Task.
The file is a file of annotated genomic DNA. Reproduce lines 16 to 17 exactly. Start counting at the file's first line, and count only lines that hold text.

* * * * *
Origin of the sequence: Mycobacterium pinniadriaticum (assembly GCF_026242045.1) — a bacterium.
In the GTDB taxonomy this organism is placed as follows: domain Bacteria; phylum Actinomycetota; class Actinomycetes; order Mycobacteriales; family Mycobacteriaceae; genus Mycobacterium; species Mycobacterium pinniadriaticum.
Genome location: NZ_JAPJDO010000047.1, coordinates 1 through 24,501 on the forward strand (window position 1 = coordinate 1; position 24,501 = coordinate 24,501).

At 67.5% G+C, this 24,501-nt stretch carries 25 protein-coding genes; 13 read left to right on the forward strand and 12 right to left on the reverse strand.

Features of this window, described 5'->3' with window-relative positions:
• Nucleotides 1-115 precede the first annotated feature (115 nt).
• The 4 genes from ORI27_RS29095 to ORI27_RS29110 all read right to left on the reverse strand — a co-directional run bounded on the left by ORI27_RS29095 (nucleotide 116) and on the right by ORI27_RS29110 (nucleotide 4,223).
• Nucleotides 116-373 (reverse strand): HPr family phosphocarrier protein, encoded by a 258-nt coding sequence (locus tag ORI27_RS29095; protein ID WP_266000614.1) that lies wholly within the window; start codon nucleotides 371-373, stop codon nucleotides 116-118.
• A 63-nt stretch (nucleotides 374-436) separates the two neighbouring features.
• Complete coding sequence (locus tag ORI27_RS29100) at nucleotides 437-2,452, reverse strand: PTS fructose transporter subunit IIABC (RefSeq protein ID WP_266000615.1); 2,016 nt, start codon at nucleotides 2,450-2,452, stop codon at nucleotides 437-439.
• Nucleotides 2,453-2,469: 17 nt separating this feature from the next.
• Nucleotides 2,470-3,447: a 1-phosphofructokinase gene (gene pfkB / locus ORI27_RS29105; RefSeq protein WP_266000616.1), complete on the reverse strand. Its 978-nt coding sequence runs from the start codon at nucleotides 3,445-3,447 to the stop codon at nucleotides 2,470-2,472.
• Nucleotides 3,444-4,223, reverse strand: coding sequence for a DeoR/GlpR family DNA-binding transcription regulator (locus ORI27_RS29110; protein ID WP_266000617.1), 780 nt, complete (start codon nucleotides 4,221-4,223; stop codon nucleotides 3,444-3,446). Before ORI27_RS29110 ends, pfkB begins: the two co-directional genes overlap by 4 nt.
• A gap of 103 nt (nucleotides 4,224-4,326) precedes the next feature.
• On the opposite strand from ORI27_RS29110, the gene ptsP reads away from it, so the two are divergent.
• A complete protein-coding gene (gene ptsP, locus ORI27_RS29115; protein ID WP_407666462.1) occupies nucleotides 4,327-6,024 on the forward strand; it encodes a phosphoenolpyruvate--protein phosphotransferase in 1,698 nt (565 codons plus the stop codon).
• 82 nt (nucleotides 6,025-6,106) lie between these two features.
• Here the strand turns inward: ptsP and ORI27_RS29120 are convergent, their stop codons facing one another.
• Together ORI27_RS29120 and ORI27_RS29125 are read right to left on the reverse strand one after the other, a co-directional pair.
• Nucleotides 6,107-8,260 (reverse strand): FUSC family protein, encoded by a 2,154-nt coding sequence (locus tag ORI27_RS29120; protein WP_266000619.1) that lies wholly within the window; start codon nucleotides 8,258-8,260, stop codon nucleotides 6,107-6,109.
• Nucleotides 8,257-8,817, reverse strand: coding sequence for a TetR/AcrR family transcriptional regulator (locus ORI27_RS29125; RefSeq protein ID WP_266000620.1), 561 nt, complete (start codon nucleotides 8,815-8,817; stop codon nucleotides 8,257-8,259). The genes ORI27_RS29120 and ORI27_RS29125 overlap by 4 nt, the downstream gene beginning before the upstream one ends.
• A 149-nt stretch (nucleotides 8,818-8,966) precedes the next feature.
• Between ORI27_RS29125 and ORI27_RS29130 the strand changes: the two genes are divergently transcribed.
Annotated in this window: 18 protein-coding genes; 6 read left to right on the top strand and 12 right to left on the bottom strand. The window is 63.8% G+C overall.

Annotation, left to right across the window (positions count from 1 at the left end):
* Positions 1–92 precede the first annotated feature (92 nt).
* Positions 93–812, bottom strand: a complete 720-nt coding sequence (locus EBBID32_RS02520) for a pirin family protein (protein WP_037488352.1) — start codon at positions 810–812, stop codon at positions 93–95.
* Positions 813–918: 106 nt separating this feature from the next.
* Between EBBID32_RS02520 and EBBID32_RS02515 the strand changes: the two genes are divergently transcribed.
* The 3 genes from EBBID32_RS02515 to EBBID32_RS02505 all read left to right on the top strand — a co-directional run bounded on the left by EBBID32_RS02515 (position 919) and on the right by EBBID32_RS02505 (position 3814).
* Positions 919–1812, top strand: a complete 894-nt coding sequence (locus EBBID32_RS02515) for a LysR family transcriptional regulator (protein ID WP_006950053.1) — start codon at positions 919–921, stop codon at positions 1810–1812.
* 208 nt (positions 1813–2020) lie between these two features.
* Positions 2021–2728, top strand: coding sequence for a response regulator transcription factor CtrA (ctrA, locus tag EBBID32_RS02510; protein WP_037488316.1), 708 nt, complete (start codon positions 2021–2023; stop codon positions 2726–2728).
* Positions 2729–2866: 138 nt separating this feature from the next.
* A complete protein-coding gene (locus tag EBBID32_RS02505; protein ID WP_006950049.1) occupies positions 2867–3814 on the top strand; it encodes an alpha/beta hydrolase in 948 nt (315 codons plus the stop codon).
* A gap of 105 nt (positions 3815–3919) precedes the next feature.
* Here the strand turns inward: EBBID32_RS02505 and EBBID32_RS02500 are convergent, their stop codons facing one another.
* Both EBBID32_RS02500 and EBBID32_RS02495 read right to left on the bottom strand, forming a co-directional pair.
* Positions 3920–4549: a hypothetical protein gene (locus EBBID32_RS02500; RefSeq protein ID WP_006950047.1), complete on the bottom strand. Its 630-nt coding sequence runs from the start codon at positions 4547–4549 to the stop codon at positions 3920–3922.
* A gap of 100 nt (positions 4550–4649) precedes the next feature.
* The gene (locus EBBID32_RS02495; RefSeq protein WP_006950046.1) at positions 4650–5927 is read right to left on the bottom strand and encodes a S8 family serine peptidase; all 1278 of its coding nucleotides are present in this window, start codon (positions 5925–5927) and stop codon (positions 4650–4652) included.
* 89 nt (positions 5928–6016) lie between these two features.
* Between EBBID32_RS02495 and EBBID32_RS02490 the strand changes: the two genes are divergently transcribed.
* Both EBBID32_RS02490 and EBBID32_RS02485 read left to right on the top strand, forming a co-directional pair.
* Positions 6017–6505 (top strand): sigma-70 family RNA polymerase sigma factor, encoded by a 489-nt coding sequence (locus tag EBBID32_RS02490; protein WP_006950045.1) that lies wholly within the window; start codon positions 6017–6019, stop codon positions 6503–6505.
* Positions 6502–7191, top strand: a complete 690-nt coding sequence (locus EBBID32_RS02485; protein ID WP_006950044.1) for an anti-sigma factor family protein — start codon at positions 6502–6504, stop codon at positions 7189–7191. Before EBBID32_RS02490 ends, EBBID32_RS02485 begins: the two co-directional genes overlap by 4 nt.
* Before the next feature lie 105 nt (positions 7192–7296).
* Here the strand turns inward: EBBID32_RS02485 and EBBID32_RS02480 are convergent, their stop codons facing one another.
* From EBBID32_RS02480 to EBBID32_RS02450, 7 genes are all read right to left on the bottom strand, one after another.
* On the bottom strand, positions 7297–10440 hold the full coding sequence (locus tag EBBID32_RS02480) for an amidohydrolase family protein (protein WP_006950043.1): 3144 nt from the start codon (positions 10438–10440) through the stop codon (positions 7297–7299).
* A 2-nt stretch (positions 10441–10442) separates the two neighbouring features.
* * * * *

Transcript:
• A complete protein-coding gene (gene ptsP, locus ORI27_RS29115; protein ID WP_407666462.1) occupies nucleotides 4,327-6,024 on the forward strand; it encodes a phosphoenolpyruvate--protein phosphotransferase in 1,698 nt (565 codons plus the stop codon).
• 82 nt (nucleotides 6,025-6,106) lie between these two features.